As chummy as Turkey and Russia appear these days - and as much as this unnerves the US and the NATO allies - many of the two countries' interests are diametrically opposed. The uneasy alliance is currently being tested on the frontlines in Syria.
By Soli Özel
Turkish-Russian relations, the source of so much concern in the Western alliance, were strained considerably when the Syrian Army advanced in the rebel-held northwestern province of Idlib earlier this month, aided by Russian air support. Russian aircraft even hit Turkish targets, killing two and wounding five Turkish soldiers. Ankara complained loudly about the Idlib assault’s brutality: some 900,000 civilians are trying to escape – to a Turkey that is unwilling to accommodate yet more refugees. It houses 3.5 million already.
Yet, unable to access Syrian air space, Turkey’s military options on the ground are limited. It regularly attempts to hit Syrian positions with artillery but with limited impact. At least seven of Turkey’s twelve observation posts, which were established to pacify the most radical Jihadi elements, are surrounded by the Syrian Army. President Recep Tayyip Erdogan of Turkey even spoke recently of “war.” Turkey now counts 15 casualties since the assault began.
All the while, the two sides have been negotiating a solution to the impasse in Idlib – though with no results yet. Hopes were invested in a summit in Istanbul on March 5, to be attended by Germany, France, Russia, and Turkey. However, Russia just announced not to work on a quartet summit but trying to arrange a bilateral one only between Turkey and Russia, or a trilateral summit including Iran.
The Idlib crisis demonstrates that the closeness of the two sides is tenuous. As Professor Evren Balta of Özyeğin University observes: “Arguably the most important problem in Turkey-Russia relations is the fact that the cooperation between the two countries has never been predicated upon common principles, institutions or even a short-term common vision. These two countries that do not trust one another and have different understandings of their interests and of the threats they face, can only manage to have a partnership if a third actor appears on stage that both of them mistrust more than one another.”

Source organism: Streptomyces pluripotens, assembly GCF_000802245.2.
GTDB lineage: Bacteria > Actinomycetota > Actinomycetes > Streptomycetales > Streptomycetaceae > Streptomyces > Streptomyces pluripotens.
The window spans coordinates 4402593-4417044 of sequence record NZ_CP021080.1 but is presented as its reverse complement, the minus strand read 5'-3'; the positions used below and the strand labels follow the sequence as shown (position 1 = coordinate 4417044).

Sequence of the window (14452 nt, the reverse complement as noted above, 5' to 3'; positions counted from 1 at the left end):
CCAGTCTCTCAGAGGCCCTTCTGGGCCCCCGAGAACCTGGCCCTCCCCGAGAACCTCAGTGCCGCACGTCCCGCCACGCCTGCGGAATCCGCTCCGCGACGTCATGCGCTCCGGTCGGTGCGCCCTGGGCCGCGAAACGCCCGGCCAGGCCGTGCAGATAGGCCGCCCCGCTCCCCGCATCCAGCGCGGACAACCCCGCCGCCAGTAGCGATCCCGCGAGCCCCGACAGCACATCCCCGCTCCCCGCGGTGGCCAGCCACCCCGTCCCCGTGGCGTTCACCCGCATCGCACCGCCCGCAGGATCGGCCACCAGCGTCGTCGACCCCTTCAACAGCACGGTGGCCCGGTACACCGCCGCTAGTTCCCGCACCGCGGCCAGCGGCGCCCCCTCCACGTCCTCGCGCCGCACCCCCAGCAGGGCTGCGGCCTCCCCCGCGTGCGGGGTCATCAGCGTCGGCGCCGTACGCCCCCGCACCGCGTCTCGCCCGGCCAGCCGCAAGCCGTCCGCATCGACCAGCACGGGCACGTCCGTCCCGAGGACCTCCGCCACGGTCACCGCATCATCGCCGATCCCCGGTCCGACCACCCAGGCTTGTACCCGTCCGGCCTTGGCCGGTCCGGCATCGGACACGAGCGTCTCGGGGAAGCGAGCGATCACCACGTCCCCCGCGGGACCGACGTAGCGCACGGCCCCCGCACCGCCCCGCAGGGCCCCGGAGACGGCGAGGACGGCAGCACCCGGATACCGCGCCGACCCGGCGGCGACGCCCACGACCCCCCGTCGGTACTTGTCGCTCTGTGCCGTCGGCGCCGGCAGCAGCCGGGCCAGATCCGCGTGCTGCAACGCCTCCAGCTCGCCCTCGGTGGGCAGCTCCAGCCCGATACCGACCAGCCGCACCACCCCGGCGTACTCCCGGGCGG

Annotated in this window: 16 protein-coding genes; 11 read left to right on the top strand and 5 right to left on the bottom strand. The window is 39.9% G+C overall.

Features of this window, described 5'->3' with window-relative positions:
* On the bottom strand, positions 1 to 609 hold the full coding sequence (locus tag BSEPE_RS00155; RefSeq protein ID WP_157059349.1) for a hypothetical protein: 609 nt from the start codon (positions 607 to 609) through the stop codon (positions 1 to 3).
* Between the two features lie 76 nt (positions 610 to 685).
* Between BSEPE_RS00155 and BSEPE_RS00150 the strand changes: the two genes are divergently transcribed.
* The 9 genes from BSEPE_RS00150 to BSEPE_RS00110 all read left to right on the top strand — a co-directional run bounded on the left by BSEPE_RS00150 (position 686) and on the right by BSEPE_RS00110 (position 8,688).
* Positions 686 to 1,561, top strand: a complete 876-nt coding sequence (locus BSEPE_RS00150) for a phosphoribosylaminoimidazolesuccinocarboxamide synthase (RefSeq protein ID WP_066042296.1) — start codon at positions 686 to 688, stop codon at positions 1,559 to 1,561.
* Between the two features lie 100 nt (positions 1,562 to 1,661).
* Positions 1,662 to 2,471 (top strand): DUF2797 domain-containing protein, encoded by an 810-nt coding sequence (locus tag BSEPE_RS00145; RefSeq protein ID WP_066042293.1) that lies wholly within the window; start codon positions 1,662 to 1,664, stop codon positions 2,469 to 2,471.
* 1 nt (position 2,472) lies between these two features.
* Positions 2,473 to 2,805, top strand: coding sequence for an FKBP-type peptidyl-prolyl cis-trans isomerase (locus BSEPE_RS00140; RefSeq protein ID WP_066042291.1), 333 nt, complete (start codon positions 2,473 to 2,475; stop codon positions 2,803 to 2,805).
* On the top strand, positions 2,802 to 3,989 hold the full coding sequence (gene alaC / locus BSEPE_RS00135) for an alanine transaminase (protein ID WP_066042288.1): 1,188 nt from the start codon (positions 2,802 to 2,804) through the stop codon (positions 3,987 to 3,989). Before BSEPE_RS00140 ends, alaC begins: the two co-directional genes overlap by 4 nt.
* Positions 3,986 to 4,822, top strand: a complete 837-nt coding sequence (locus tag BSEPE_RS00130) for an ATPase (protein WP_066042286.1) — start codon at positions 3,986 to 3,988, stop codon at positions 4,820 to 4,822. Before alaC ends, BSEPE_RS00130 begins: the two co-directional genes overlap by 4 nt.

The three-and-a-half-year rapprochement worked so well mainly because both powers were weary of American designs in Syria. Also, Turkey was deeply estranged from its NATO allies after the coup attempt of July 15, 2016. In contrast to the West’s passivity as the coup unfolded, Russia stood by Ankara. Many Turks were deeply disappointed with the West’s lack of solidarity at the time.
The episode reinforced the belief that Turkey’s Western partners do not appreciate its security concerns. This was the background to President Erdoğan’s visit to Moscow three weeks after the coup, where he bought the anti-aircraft weapon system S-400, further straining relations between Ankara and Washington. Despite sympathy from President Trump, the US terminated Turkish companies’ participation in the production of the F-35 stealth combat aircraft and stopped delivery of those already purchased. A furious US Congress put pressure on the president to apply sanctions against Turkey.
Despite the two countries’ cooperation in a number of fields, the positions of Russia and Turkey are diametrically opposed in Syria and in Libya. Whereas the Turkish government is passionate about terminating the Assad regime, Russia bailed it out in September 2015 when several cities were under siege. Moreover, when Turkey downed a Russian SU-24 aircraft in November of that year, Moscow reacted with punishing sanctions.
Aaron Stein argues that “the Russian-Turkish entente stemmed from a shared interest: Forcing the US to leave Syria … The shoot down [of the SU-24] prompted a change in Russia’s bombing of the opposition, severing Turkey’s access to Aleppo city, and upending a joint Turkish-American plan to fight Islamic State in northern Aleppo. After Ankara’s defeat, the Turkish government narrowed its interests and chose to focus on driving a wedge between the US and the Syrian Democratic Forces [anti-Assad coalition], with the intent of forcing an American withdrawal from Syria.”